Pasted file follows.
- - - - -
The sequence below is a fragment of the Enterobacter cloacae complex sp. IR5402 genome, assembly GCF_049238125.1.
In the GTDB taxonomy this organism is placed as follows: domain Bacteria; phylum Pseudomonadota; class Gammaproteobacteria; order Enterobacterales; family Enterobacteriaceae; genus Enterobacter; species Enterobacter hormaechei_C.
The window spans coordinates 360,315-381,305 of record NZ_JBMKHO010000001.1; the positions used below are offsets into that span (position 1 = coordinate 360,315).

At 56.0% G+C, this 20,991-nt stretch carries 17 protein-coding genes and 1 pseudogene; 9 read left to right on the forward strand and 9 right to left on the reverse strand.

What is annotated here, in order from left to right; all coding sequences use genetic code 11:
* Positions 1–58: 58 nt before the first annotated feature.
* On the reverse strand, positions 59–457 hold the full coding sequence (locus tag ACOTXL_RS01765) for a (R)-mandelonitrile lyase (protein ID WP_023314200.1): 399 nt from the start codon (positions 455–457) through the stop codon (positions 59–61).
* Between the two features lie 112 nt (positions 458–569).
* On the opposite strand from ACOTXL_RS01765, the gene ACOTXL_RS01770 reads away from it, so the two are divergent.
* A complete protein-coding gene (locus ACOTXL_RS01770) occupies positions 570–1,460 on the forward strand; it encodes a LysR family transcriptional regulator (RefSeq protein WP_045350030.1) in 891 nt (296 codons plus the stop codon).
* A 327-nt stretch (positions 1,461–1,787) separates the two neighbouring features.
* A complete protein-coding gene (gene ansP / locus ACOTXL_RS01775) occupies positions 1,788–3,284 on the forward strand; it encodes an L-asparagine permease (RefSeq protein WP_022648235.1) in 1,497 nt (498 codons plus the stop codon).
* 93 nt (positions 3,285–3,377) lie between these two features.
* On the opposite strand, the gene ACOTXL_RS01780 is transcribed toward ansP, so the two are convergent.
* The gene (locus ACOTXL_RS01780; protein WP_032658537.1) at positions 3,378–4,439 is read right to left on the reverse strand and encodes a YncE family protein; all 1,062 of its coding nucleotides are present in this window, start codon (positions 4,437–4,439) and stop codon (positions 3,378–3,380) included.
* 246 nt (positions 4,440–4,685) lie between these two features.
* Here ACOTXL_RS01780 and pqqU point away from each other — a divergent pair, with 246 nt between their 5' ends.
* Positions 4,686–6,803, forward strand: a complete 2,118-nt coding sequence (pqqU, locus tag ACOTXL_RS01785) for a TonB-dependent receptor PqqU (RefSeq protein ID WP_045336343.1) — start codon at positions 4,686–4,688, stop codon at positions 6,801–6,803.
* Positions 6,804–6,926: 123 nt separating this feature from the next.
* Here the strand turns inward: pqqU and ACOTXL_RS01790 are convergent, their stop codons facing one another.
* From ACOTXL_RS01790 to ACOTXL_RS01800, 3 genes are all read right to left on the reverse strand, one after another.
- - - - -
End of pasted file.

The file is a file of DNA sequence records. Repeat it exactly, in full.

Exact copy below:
The sequence below is a fragment of the Enterobacter cloacae complex sp. IR5402 genome, assembly GCF_049238125.1.
In the GTDB taxonomy this organism is placed as follows: domain Bacteria; phylum Pseudomonadota; class Gammaproteobacteria; order Enterobacterales; family Enterobacteriaceae; genus Enterobacter; species Enterobacter hormaechei_C.
The window spans coordinates 360,315-381,305 of record NZ_JBMKHO010000001.1; the positions used below are offsets into that span (position 1 = coordinate 360,315).

At 56.0% G+C, this 20,991-nt stretch carries 17 protein-coding genes and 1 pseudogene; 9 read left to right on the forward strand and 9 right to left on the reverse strand.

What is annotated here, in order from left to right; all coding sequences use genetic code 11:
* Positions 1–58: 58 nt before the first annotated feature.
* On the reverse strand, positions 59–457 hold the full coding sequence (locus tag ACOTXL_RS01765) for a (R)-mandelonitrile lyase (protein ID WP_023314200.1): 399 nt from the start codon (positions 455–457) through the stop codon (positions 59–61).
* Between the two features lie 112 nt (positions 458–569).
* On the opposite strand from ACOTXL_RS01765, the gene ACOTXL_RS01770 reads away from it, so the two are divergent.
* A complete protein-coding gene (locus ACOTXL_RS01770) occupies positions 570–1,460 on the forward strand; it encodes a LysR family transcriptional regulator (RefSeq protein WP_045350030.1) in 891 nt (296 codons plus the stop codon).
* A 327-nt stretch (positions 1,461–1,787) separates the two neighbouring features.
* A complete protein-coding gene (gene ansP / locus ACOTXL_RS01775) occupies positions 1,788–3,284 on the forward strand; it encodes an L-asparagine permease (RefSeq protein WP_022648235.1) in 1,497 nt (498 codons plus the stop codon).
* 93 nt (positions 3,285–3,377) lie between these two features.
* On the opposite strand, the gene ACOTXL_RS01780 is transcribed toward ansP, so the two are convergent.
* The gene (locus ACOTXL_RS01780; protein WP_032658537.1) at positions 3,378–4,439 is read right to left on the reverse strand and encodes a YncE family protein; all 1,062 of its coding nucleotides are present in this window, start codon (positions 4,437–4,439) and stop codon (positions 3,378–3,380) included.
* 246 nt (positions 4,440–4,685) lie between these two features.
* Here ACOTXL_RS01780 and pqqU point away from each other — a divergent pair, with 246 nt between their 5' ends.
* Positions 4,686–6,803, forward strand: a complete 2,118-nt coding sequence (pqqU, locus tag ACOTXL_RS01785) for a TonB-dependent receptor PqqU (RefSeq protein ID WP_045336343.1) — start codon at positions 4,686–4,688, stop codon at positions 6,801–6,803.
* Positions 6,804–6,926: 123 nt separating this feature from the next.
* Here the strand turns inward: pqqU and ACOTXL_RS01790 are convergent, their stop codons facing one another.
* From ACOTXL_RS01790 to ACOTXL_RS01800, 3 genes are all read right to left on the reverse strand, one after another.